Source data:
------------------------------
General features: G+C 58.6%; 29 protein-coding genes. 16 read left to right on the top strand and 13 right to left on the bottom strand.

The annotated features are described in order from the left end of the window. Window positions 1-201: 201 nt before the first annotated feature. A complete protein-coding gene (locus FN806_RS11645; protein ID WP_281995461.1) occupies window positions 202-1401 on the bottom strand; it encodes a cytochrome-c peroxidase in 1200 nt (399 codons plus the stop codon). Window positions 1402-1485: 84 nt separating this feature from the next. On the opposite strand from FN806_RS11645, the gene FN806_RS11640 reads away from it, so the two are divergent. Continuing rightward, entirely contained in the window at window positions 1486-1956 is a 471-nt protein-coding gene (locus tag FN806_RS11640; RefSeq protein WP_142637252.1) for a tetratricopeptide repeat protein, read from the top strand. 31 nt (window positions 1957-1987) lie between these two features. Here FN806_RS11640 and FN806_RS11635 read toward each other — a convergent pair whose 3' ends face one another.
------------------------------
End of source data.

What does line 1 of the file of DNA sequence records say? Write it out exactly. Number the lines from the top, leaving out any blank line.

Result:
General features: G+C 58.6%; 29 protein-coding genes. 16 read left to right on the top strand and 13 right to left on the bottom strand.